Welcome to the Incense Cellar

Entrance to my home Incense Cellar (note the fine cabernet outside the door)

Many of you have inquired about my world-renowned incense cellar. While I only admit specially trained curates, I graciously have decided to offer my extended congregation a one-time peek behind the wall of smoke.

Before this journey begins, I would remind you that to covet is a sin. I would also add that until scratch-‘n-sniff blogging software is available you will not receive the full impact of the incense cellar’s majesty. The aroma is heavenly.

I possess, of course, a wide range of incenses. The rarest are in direct apostolic succession to the frankincense of the Magi. The majority are 16th century blends that I keep in locked, temperature-controlled boxes. These are used on feast days devoted to our Lady.

Modern blends are trickier as many smell like undercroft urinals — hardly worthy of my fine, antique thurible collection. Fortunately, I keep a junior curate on staff whose sole function is to scour the globe in search of blends worthy of the celebration of Solemn High Mass.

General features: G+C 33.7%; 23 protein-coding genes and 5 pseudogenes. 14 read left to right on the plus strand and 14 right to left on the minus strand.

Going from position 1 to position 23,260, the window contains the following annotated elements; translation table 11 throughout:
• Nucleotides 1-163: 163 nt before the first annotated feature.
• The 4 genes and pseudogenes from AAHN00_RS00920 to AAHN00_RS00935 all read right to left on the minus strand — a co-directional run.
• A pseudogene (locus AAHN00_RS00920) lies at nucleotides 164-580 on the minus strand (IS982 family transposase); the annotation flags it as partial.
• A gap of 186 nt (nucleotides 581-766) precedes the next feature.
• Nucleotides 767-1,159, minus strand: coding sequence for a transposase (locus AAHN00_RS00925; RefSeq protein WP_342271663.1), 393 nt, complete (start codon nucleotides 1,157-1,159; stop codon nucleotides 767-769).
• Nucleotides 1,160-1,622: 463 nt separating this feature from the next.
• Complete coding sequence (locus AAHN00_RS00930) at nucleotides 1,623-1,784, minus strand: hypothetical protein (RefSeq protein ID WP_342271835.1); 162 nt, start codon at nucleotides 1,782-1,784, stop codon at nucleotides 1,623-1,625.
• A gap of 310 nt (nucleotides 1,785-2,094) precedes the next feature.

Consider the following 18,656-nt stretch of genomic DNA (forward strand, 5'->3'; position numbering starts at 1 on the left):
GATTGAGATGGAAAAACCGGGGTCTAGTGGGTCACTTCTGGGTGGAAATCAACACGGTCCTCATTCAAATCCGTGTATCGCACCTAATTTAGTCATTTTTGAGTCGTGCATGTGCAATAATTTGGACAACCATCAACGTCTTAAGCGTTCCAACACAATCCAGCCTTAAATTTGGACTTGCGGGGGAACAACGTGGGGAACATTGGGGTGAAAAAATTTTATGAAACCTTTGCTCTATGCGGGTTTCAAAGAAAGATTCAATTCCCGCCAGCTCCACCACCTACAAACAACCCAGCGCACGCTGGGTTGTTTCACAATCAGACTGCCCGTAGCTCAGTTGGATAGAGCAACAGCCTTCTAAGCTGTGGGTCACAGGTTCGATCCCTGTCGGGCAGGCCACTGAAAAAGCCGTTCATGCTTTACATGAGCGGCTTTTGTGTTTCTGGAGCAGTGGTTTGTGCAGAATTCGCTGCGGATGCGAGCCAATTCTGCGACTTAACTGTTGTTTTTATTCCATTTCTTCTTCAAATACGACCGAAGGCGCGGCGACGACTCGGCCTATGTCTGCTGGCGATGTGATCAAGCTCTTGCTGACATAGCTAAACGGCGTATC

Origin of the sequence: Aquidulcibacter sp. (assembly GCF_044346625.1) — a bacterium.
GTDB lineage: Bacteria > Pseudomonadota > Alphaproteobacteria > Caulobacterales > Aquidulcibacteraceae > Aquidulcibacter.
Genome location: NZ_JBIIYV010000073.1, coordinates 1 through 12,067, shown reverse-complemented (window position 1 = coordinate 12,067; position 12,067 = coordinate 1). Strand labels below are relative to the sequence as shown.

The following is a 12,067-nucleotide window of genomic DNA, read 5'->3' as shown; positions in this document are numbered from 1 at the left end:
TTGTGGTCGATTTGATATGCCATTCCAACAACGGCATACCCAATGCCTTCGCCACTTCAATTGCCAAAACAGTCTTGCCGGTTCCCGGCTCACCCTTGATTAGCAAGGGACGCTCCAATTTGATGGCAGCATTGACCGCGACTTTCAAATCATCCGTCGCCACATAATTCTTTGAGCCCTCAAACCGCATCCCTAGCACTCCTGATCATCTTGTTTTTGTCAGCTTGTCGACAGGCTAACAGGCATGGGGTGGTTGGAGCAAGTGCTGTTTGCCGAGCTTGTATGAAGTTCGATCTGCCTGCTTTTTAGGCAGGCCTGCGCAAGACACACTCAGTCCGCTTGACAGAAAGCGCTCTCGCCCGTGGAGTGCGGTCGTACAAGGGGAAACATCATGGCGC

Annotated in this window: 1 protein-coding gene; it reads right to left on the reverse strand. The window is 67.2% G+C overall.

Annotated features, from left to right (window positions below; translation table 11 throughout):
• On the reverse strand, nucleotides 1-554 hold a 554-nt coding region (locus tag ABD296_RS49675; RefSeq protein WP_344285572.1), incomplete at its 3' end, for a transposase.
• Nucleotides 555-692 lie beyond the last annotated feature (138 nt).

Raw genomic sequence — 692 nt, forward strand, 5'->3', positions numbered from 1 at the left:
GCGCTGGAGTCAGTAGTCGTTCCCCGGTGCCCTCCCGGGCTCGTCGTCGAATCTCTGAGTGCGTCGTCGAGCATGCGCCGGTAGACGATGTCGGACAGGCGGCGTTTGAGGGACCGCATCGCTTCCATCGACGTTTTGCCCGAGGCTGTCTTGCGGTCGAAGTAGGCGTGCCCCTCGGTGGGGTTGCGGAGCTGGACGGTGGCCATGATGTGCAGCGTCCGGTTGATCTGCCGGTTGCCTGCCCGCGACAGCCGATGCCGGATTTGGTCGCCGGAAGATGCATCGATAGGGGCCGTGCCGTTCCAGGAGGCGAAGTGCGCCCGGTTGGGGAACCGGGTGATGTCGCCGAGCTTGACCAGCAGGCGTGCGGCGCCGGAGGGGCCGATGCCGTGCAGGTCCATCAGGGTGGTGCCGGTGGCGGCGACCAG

The incense itself is used in my magnificent parish church as well as my home oratory. Matching feast days to particular blends is a high calling of which few, if any, are worthy.

Yours in the Lord,


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I certainly hope that in your stash you have some of that wonderful Greek Orthodox rose and orange incense. That stuff is wonderful. And I have it on good authority that the rose incense is what Our Lord used on Holy Thrusday.

Comment by James on August 10, 2010 5:06 pm

The door to your incense cellar looks much like that to a good wine cellar. But I’m sure that’s because of the similar requirements for temperature control. I personally only use pure frankincense from The Horn of Africa carried to my supplier on camel back.

Comment by Amelia on August 10, 2010 5:17 pm

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